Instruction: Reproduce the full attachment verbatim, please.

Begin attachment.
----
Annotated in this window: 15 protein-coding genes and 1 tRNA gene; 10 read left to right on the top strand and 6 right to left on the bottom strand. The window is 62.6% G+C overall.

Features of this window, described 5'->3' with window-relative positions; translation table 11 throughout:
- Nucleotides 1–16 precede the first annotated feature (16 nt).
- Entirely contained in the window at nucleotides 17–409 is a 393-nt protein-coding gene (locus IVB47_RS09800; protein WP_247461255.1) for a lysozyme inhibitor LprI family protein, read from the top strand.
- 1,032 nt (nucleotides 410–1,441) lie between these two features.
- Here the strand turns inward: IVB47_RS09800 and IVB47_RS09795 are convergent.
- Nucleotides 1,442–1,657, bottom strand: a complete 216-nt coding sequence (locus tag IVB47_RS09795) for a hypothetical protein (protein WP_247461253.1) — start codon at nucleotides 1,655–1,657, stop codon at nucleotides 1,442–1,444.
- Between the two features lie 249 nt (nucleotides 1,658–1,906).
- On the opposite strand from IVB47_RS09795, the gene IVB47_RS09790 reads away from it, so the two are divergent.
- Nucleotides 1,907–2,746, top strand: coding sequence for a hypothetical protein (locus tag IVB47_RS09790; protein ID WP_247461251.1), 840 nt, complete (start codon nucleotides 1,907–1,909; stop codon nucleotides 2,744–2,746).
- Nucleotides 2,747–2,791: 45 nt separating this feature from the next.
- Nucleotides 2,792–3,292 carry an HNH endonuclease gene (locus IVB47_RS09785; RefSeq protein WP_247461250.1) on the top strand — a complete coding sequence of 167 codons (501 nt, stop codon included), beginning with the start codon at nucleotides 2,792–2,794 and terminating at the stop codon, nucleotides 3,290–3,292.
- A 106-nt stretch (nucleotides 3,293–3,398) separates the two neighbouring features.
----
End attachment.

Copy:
Annotated in this window: 15 protein-coding genes and 1 tRNA gene; 10 read left to right on the top strand and 6 right to left on the bottom strand. The window is 62.6% G+C overall.

Features of this window, described 5'->3' with window-relative positions; translation table 11 throughout:
- Nucleotides 1–16 precede the first annotated feature (16 nt).
- Entirely contained in the window at nucleotides 17–409 is a 393-nt protein-coding gene (locus IVB47_RS09800; protein WP_247461255.1) for a lysozyme inhibitor LprI family protein, read from the top strand.
- 1,032 nt (nucleotides 410–1,441) lie between these two features.
- Here the strand turns inward: IVB47_RS09800 and IVB47_RS09795 are convergent.
- Nucleotides 1,442–1,657, bottom strand: a complete 216-nt coding sequence (locus tag IVB47_RS09795) for a hypothetical protein (protein WP_247461253.1) — start codon at nucleotides 1,655–1,657, stop codon at nucleotides 1,442–1,444.
- Between the two features lie 249 nt (nucleotides 1,658–1,906).
- On the opposite strand from IVB47_RS09795, the gene IVB47_RS09790 reads away from it, so the two are divergent.
- Nucleotides 1,907–2,746, top strand: coding sequence for a hypothetical protein (locus tag IVB47_RS09790; protein ID WP_247461251.1), 840 nt, complete (start codon nucleotides 1,907–1,909; stop codon nucleotides 2,744–2,746).
- Nucleotides 2,747–2,791: 45 nt separating this feature from the next.
- Nucleotides 2,792–3,292 carry an HNH endonuclease gene (locus IVB47_RS09785; RefSeq protein WP_247461250.1) on the top strand — a complete coding sequence of 167 codons (501 nt, stop codon included), beginning with the start codon at nucleotides 2,792–2,794 and terminating at the stop codon, nucleotides 3,290–3,292.
- A 106-nt stretch (nucleotides 3,293–3,398) separates the two neighbouring features.